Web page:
John Bowling with military therapy dogs while on rotation at Walter Reed Medical Center in Bethesda, Maryland. (Photo courtesy John Bowling)
John Bowling with military therapy dogs while on rotation at Walter Reed Medical Center in Bethesda, Maryland. (Photo courtesy John Bowling)

John Bowling’s childhood was a struggle.

At age nine, he was placed in a children’s home due to difficulties his mother experienced from cerebral palsy. He lived there until his junior year of high school when he relocated with foster parents, staying with them through high school graduation. Supported by his foster family and his biological mother and sister, he attended Lee University and graduated in 2013 with a degree in broadcast journalism.

“I’m living proof that there are lots of kids out there who have so much potential but due to circumstances out of their control, are unable to realize it,” he said.

Unsure of his next step, Bowling accepted a position through Teach for America as a high school biology and chemistry special education teacher in Hawaii. During his time there, he was inspired to pursue medicine. As much as he loved teaching, Bowling felt a call elsewhere after spending time with a physician mentor who encouraged him to consider medicine.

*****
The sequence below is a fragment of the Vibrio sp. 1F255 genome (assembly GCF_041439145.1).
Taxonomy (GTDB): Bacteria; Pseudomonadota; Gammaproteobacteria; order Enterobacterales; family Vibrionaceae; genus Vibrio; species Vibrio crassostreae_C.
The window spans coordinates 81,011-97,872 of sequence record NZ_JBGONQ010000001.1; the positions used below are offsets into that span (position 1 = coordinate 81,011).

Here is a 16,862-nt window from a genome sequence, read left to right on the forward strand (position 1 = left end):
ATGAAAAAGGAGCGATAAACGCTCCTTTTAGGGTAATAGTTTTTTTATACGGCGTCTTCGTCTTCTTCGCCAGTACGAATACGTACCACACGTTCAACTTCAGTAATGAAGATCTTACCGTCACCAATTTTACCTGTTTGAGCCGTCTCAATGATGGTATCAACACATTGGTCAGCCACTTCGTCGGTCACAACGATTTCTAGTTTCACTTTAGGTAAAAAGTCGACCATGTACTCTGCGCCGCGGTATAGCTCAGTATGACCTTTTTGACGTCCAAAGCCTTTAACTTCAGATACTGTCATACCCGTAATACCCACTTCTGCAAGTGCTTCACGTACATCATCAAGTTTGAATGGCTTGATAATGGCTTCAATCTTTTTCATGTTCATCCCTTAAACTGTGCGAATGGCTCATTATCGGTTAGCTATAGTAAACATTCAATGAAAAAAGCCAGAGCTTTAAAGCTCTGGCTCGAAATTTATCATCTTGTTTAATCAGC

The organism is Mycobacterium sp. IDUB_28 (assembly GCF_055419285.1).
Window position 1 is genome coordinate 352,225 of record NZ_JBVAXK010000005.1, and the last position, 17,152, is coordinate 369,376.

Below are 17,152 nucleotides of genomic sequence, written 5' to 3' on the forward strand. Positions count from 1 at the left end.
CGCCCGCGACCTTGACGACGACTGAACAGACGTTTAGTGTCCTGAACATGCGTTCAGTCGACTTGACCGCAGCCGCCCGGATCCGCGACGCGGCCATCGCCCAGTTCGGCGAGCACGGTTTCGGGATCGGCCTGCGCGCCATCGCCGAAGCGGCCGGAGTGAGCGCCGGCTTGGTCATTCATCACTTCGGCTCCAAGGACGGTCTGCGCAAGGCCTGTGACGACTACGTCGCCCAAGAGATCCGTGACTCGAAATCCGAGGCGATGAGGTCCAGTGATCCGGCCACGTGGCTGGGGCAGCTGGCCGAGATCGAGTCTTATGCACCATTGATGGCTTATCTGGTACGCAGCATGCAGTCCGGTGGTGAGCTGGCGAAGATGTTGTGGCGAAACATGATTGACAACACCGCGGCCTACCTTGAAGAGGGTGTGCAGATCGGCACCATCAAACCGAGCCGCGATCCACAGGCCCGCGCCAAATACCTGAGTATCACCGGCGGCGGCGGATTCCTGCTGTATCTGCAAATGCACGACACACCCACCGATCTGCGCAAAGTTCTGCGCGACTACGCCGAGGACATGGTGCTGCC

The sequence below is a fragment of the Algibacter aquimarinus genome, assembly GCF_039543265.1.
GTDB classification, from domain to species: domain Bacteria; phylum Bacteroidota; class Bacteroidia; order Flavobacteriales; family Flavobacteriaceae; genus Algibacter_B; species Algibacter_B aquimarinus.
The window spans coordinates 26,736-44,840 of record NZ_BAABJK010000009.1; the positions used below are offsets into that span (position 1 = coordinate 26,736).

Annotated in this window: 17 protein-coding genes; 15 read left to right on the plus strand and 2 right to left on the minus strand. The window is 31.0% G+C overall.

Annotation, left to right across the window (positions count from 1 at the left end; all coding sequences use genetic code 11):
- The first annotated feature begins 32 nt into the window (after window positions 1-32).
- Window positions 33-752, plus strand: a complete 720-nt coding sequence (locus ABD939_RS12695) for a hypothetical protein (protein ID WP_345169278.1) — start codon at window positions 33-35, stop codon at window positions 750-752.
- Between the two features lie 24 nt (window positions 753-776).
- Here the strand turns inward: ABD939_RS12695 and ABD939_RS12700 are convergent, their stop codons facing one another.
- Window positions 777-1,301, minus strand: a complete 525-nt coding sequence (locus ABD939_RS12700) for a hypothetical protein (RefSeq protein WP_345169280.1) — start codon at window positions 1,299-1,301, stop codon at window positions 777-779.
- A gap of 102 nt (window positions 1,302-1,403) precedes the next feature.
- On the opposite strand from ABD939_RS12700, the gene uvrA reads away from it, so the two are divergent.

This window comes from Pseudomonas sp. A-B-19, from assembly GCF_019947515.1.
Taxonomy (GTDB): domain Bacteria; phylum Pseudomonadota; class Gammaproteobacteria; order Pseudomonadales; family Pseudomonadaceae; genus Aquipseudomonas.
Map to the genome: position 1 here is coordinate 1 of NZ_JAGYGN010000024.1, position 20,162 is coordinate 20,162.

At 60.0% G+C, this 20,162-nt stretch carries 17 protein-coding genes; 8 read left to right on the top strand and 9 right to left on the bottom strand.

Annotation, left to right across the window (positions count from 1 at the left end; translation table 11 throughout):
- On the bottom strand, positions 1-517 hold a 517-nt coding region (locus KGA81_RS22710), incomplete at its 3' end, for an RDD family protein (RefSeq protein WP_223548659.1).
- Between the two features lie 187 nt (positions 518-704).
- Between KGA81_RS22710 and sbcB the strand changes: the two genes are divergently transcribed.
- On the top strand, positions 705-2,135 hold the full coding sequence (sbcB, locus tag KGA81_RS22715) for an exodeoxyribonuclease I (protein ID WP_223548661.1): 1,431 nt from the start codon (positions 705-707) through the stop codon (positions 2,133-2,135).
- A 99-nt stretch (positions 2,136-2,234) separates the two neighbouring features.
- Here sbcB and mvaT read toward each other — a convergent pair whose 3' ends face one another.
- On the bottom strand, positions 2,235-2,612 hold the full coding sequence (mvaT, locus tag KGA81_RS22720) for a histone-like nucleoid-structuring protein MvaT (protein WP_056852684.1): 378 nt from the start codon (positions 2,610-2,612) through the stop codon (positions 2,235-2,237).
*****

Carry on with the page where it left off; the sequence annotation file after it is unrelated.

Going from teacher to doctor 

When he made the difficult decision to move back to the mainland and pursue medicine, Bowling searched for programs that would help him obtain his pre-requisite courses for medical school and found the University of Louisville School of Medicine. He enrolled in the Post Baccalaureate Pre-Med program which provides individuals with a bachelor’s degree looking for a career change to participate in a two-year preparation program to gain pre-med science coursework and offers assured admission to the UofL School of Medicine.

Bowling has been an active student leader during his time at the School of Medicine, serving as historian and using his technical skills in digital media, as well as his interest in social media to help document and promote the activities of his classmates. In addition, he was elected president of the Medical Student Council. During his time as president, Bowling led a complete renovation of the medical student lounge, spearheaded initiatives to support and uplift diversity groups, and contributed to several social events that brought all four classes together despite the COVID pandemic.

As a former teacher, Bowling brings a unique perspective to his medical practice that will undoubtedly benefit his patients. His advice for students pursuing medicine emphasizes the importance of following one’s passions.

“Be sure of yourself and your decision; it will require effort and commitment beyond what you could ever expect,” Bowling said. “Surround yourself with people who encourage you and build you up, but also those who will hold you accountable. Always take time for yourself and do the things that make you happy.”

Upon graduation, Bowling will begin his residency training in family medicine with the Naval Medical Hospital in Jacksonville, Florida.

“It is an honor to be able to serve in the U.S. military, and I’m beyond excited to get started this summer,” he said. “I love traveling and adventure. My communications with the U.S. Navy confirmed my decision. I’ve made some amazing friends through boot camp and cannot wait to go active duty.”

By Edison Pleasants